Bucharest (Dec. 15)
Most of the papers are annoyed that the attack made by Professor Cuza on the League of Nations and his avowal of adherence to Hitler were allowed to pass without repudiation by any of the Government spokesmen. Immediately after the conciliatory message of the king, calling for collaboration between all citizens, of whatever religion or racial origin, they say, we get this violent speech by Professor Cuza, and the strange thing is that it draws lively applause from the Deputies of the Government Party, and not a single Minister thinks it worth while to get up and say that the Government condemns such views.
The “Viitcrul”, the official organ of the Liberal Party, writes, (M. Duca, the leader of the Party, a former Minister of the Interior and of Foreign Affairs, stated in Parliament after Professor Cuza’s previous speech – in the elections the Liberal Party concluded a cartel with the followers of the present Government. The disillusionment which the Party has suffered at the hands of this Government compels us to declare now that we have decided to end this pact and to adopt an attitude of sharp opposition to the Government).
We regard it as an impossible state of affairs that Parliament should permit such abuse of the League of Nations and of the ethnic minorities in our country. And on top of that we have this abuse applauded from the ranks of the majority Party, cheering the Hitlerist policy which is based upon a revision of the Peace Treaties, and the unleashing of civil war. Does not the Government know that such a manifestation at this present time of distress and danger on the other side of the frontiers is doing a great deal of harm, and is provoking agitation inside the country, in which our king, in his message, says that we must have peace and order?
The “Lupta” says that there is a great deal of comment in political quarters at the fact that Cuza was not repudiated from the Government benches, especially that the Minister of Foreign Affairs, M. Chica, did not think it necessary to make a statement. Even the Minister of Finance, M. Argetoianu, was silent, the paper points out, when Cuza attacked the French Adviser to the Roumanian National Bank, M. Auboin, alleging that his work was only to protect the interests of Jewish finance.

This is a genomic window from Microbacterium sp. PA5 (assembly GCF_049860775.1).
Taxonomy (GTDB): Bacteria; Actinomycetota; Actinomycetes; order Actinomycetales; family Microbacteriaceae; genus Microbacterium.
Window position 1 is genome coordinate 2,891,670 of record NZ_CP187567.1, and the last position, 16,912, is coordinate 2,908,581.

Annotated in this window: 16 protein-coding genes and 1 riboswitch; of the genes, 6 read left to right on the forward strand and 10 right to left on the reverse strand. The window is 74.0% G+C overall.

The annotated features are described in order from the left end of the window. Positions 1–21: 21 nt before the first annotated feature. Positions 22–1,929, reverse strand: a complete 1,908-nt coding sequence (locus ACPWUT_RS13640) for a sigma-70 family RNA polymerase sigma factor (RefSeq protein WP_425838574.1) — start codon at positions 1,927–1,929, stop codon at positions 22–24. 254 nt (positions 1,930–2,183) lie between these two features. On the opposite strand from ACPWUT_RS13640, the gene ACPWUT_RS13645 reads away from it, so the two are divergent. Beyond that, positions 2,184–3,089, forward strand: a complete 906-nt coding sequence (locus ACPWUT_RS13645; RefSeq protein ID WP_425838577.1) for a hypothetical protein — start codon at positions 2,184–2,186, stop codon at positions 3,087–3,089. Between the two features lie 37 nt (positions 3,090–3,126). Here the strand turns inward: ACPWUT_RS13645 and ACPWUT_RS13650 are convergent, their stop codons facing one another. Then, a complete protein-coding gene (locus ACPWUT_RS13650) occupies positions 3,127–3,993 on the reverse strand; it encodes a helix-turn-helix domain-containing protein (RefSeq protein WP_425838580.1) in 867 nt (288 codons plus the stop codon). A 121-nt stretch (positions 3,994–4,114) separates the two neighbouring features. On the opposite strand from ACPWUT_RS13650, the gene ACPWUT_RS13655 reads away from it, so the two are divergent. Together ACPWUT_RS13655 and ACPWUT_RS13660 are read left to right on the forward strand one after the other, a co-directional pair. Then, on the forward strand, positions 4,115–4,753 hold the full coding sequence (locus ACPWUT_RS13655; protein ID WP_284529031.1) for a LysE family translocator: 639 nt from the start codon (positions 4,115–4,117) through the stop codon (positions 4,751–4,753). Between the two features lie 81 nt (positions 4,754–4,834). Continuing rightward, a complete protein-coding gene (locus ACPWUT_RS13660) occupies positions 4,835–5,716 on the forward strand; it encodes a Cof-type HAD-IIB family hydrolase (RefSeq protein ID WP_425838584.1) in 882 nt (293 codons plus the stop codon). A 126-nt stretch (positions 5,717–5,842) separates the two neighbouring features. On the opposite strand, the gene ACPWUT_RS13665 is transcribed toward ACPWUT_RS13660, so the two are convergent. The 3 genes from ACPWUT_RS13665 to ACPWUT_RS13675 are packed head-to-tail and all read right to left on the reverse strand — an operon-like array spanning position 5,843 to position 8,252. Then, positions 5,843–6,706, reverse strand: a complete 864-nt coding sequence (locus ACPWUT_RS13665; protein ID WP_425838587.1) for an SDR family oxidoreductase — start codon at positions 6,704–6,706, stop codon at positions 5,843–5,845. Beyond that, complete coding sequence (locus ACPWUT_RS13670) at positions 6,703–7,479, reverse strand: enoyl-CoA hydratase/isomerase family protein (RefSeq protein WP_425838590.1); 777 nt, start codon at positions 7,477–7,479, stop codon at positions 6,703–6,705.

A member of the Government Party who was asked why he had not interrupted Cuza to show that he was not in agreement with him, said: The fact that Cuza was not interrupted by Jorga, or any other Minister, seemed to us a hint that we, too, should keep quiet, the paper relates.
The Democratic “Adeverul” writes: At a time when the German Prime Minister denounces Hitlerism as an anarchical movement and Hitler demands the revision of the Peace Treaties, and of the frontiers, our Foreign Minister, M. Chica, sits listening quietly to a speech lauding Hitler and Hitlerism, and our Prime Minister, Professor Jorga, thinks it is right to get up in public and to congratulate and wish success to the representative of Hitlerism as he did a few days ago in Parliament. If the Government goes on with its shuttlecock policy between Cuza and the League of Nations, it must not be surprised if it continues to meet with as little success in Europe, inclusive of Germany, as it has met with till-now.
When the present Government came into office, the “Adeverul” recalls, its purpose was defined by the Minister of the Interior, M. Argetoianu, as the suppression of extremism, right and left. And now Cuza speaks in Parliament as if he were the leader of the majority Party. When Parliament opened he found himself as senior member appointed President of the first formal sitting of the Chamber, and now he is applauded by the Government as if he were their leader. We expected that the old enmity between Cuza and Jorga would make it impossible for these two men ever to work together. We seem to have been mistaken. It is impossible to tell beforehand when Jorga is going to make it up with anyone or to quarrel with him.
The “Dreptatea”, the organ of the National Peasants Party, also has something to say of the Cuza speech, describing Cuza as Hitler’s representative in Roumania.